“Jason's in on it too,” Clark says, surprised. Jason keeps to himself. Doesn’t talk to the family much. Especially not to Bruce. Not since his return.
“Everyone's in on it.” Steph says, grinning. “Jason, Damian, Kate, Cass. All of us. The rules are that you've got to pick the date and make the reservations for the restaurant. And hope that Bruce agrees.”
“Wanna add to the pool?” Dick says. “We wouldn't mind some higher stakes. It's somewhere around a hundred and fifty dollars, right now. Damian hiked it up after he had a thirty minute phone call with his mom, trying to convince her to come to Gotham and hang out with Bruce for a few days. Talia said she'd think about it.”
“Which obviously means no, but he's too young to know that.” Tim says, grinning. “Idiot.”
Dick smacks him on his head. “Be nice, Timmy. He's your brother.” He turns to Clark. “So what do you say? Got any bets you wanna make?”
“No thanks,” Clark says, laughing a laugh that doesn't quite reach his eyes. They don't notice, though. “Well. Best of luck. I should go back to the cave.”
“Bye Clark!” Dick yells as he leaves the kitchen. Tim waves.
Clark walks out of the kitchen and into the hallway, where he leans heavily against the wall and closes his eyes.
This is stupid. It's– it's immature and selfish of him to feel this way. Like a child who's not been allowed to play with a toy and won't let the other children play either.
He thinks of that warm summer evening on Kent farm all those years ago. Of the smell of machine oil and honeysuckle. Of Bruce's parted lips and the feel of him, of his solid frame and warm skin under his thin shirt.
He closes his eyes again, and pointedly stops thinking about that day. It's stupid to, at any rate. Like wishing on stars and hoping to get lucky. His headache is getting worse.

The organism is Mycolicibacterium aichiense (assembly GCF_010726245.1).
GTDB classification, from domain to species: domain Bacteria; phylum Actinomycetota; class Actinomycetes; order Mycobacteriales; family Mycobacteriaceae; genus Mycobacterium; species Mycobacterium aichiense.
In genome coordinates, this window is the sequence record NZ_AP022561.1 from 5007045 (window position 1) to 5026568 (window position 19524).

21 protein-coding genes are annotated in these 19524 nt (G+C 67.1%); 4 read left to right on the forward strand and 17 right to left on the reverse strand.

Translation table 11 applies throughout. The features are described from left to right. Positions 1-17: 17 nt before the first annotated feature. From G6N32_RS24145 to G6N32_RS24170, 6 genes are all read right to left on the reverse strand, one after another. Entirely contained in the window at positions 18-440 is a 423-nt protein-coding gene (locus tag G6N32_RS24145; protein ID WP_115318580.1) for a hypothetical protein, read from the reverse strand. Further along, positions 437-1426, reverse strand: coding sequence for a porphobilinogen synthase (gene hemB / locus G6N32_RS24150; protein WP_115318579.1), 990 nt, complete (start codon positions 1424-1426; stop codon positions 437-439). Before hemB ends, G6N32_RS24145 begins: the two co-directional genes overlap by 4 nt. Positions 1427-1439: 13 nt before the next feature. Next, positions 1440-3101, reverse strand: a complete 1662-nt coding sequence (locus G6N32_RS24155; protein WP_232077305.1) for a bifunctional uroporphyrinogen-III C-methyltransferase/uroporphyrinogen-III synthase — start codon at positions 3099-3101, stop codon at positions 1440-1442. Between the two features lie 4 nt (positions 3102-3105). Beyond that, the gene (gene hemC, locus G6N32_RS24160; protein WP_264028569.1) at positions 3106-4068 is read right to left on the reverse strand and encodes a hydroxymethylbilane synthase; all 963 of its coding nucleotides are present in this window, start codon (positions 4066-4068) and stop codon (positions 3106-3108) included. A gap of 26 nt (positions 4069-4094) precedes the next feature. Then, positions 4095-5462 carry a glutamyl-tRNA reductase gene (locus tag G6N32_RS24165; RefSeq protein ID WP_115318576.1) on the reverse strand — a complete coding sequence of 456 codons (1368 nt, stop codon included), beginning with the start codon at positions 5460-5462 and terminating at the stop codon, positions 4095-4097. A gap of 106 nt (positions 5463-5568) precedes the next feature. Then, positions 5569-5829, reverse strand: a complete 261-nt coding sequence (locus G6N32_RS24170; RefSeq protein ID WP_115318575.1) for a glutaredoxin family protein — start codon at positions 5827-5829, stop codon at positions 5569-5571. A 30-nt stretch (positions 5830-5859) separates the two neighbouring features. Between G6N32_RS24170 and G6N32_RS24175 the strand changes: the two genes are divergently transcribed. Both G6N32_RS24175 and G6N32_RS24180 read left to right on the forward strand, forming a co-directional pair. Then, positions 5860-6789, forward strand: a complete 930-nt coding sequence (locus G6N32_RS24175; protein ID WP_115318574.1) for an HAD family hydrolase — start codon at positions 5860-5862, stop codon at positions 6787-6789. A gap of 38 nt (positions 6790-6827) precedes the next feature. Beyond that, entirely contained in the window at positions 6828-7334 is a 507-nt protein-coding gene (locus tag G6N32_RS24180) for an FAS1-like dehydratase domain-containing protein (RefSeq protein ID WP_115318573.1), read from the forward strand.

It's just stupid.
He heads back to the cave and thunks down the coffee cup on Bruce's worktable.
“For you.” He says, a little shortly.
Bruce looks up. “Where’s yours?” He says.
“I. . . forgot.” Clark realises. “It's fine. Coffee doesn't work on me anyway. I just like the taste.”
Bruce makes a derisive noise. “You mean the taste of sugar and milk. What you drink can't be called coffee.”
“I guess not.” Clark says. He's quiet.
They work in silence. Clark tries let his mind go blank, to focus just on the data in front of him, the variables and numbers.
“Alright,” Bruce says, after about half an hour. “What's wrong?”
Clark sighs. “Nothing. I'm just. Just tired, is all.”
“Okay.” Bruce says, although clearly he doesn't believe Clark at all. “Go home. Get some sleep. I'll finish these up myself.”
“I can't– I can't do that Bruce. Come on.” Not when Bruce distinctly asked him for his help. Clark could count on one finger the number of times that's happened.
“You can, and you will.” Bruce says, looking back at the data on the monitor. “Go home to your girlfriend and your warm bed and get some sleep.”
Clark breathes out. “About that, Bruce.”
“I– we, uh– that is to say, Lois and I– we're not together anymore. She moved out last week.”
Bruce looks at him.
“It was a mutual decision.” Clark lies. He wonders if Bruce can tell. He probably can.
“I'm sorry.” Bruce says slowly. His face is impassive as ever.
“It's okay.” Clark says. He nods, rising to his feet. “Right. Well. I'll see you. The watchtower briefing on Tuesday, right?”
“Yes.” Bruce says, low. He's looking at Clark unflinchingly, his eyes impossibly gray. He looks almost– almost sad. Or possibly it could just be a trick of the shadows. There's a lot of those, down at the ‘cave.
Clark smiles tightly and leaves before he can say something stupid and fuck up the one good friendship he has, his heart thudding all too fast.
He can feel Bruce’s eyes on him as he goes.
The next few weeks are the strangest of Clark's life. And Clark's an alien superhero from an extinct race. He's seen some pretty strange things.
Dick walks in one day when they're looking over some video footage of one of the cartel members assaulting another man.
“Hey,” he says cheerily. “Are you guys doing case work?”
“What does it look like?” Bruce says dryly.
“Alright, no need to be so touchy,” Dick says, grinning.
“What is it.” Bruce.